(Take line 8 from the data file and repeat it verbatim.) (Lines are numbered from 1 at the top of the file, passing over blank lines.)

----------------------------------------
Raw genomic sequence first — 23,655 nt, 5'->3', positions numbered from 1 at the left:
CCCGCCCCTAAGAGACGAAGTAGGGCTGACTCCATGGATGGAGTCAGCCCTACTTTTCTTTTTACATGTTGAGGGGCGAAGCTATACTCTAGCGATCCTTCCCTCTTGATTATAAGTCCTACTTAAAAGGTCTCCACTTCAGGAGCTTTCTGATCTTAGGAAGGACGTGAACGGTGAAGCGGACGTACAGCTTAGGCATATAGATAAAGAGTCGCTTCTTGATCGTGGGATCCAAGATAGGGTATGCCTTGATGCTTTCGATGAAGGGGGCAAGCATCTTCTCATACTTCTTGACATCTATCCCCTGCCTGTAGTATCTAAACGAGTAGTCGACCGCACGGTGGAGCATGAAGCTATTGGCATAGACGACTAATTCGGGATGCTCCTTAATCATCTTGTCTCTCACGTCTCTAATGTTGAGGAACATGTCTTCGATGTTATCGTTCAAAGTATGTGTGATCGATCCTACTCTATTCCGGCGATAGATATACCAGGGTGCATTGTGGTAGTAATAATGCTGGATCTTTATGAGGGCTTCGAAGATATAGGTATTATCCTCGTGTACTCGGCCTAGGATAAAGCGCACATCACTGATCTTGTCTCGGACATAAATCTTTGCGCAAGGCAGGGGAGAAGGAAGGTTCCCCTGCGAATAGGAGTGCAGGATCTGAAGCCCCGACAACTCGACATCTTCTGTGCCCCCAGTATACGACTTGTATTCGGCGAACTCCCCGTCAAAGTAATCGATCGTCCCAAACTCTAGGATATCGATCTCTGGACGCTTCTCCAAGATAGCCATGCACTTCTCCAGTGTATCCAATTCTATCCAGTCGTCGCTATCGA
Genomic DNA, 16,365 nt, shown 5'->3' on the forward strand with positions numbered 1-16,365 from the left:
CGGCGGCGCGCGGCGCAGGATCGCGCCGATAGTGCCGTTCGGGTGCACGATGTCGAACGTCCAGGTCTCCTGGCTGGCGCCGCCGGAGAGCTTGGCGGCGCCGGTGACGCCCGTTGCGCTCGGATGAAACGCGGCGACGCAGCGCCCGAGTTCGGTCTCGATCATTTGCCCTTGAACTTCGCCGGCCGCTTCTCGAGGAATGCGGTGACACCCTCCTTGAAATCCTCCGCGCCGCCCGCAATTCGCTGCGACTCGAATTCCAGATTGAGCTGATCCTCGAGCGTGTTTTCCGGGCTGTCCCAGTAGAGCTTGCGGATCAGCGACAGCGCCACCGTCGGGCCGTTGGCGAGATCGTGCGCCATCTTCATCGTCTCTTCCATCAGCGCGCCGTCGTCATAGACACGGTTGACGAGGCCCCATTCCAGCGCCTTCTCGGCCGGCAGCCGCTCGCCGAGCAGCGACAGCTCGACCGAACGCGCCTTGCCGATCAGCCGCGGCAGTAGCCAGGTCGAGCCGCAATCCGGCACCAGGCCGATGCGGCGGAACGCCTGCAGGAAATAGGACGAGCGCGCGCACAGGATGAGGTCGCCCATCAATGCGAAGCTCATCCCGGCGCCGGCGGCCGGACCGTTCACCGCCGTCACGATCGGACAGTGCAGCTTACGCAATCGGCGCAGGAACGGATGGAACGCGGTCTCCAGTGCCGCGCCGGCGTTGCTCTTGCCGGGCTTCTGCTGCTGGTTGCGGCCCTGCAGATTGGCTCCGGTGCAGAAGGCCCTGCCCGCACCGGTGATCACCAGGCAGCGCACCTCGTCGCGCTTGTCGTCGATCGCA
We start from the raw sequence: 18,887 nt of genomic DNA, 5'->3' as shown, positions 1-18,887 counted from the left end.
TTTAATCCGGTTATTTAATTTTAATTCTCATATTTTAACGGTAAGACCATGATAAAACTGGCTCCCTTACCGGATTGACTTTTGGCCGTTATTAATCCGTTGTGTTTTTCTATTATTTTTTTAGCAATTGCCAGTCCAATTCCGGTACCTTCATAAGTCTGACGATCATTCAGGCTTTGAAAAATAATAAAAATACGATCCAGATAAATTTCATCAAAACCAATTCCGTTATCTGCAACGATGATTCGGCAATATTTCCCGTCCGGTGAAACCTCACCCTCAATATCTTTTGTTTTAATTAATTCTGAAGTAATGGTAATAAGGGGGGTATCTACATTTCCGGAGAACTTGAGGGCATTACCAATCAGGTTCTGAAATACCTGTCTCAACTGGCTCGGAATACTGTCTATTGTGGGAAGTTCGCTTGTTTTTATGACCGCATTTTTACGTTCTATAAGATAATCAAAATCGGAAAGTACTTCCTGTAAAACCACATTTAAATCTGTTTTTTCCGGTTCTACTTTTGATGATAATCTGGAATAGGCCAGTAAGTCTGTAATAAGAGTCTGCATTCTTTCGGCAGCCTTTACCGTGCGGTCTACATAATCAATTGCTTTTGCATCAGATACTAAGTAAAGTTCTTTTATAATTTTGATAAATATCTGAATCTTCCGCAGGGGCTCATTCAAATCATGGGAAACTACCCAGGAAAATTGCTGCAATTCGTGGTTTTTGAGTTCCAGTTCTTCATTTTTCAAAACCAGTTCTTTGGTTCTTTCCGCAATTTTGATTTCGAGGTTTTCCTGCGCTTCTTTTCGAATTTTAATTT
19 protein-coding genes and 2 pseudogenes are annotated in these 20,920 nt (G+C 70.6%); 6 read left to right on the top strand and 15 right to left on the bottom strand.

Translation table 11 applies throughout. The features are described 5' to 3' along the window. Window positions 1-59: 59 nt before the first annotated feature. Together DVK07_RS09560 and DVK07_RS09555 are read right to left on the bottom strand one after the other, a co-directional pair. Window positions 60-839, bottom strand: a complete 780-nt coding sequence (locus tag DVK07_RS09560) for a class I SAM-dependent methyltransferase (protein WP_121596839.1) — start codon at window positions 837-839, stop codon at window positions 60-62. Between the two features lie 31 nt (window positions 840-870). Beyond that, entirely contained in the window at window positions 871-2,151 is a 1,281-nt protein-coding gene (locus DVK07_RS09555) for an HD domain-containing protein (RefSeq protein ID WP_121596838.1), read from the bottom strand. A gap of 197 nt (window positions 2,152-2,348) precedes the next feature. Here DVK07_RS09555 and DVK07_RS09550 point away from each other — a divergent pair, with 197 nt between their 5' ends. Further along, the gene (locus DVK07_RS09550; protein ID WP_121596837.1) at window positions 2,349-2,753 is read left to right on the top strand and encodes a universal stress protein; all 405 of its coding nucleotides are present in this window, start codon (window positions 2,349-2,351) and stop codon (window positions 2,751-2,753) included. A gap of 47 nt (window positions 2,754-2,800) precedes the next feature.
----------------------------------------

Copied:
Translation table 11 applies throughout. The features are described 5' to 3' along the window. Window positions 1-59: 59 nt before the first annotated feature. Together DVK07_RS09560 and DVK07_RS09555 are read right to left on the bottom strand one after the other, a co-directional pair. Window positions 60-839, bottom strand: a complete 780-nt coding sequence (locus tag DVK07_RS09560) for a class I SAM-dependent methyltransferase (protein WP_121596839.1) — start codon at window positions 837-839, stop codon at window positions 60-62. Between the two features lie 31 nt (window positions 840-870). Beyond that, entirely contained in the window at window positions 871-2,151 is a 1,281-nt protein-coding gene (locus DVK07_RS09555) for an HD domain-containing protein (RefSeq protein ID WP_121596838.1), read from the bottom strand. A gap of 197 nt (window positions 2,152-2,348) precedes the next feature. Here DVK07_RS09555 and DVK07_RS09550 point away from each other — a divergent pair, with 197 nt between their 5' ends. Further along, the gene (locus DVK07_RS09550; protein ID WP_121596837.1) at window positions 2,349-2,753 is read left to right on the top strand and encodes a universal stress protein; all 405 of its coding nucleotides are present in this window, start codon (window positions 2,349-2,351) and stop codon (window positions 2,751-2,753) included. A gap of 47 nt (window positions 2,754-2,800) precedes the next feature.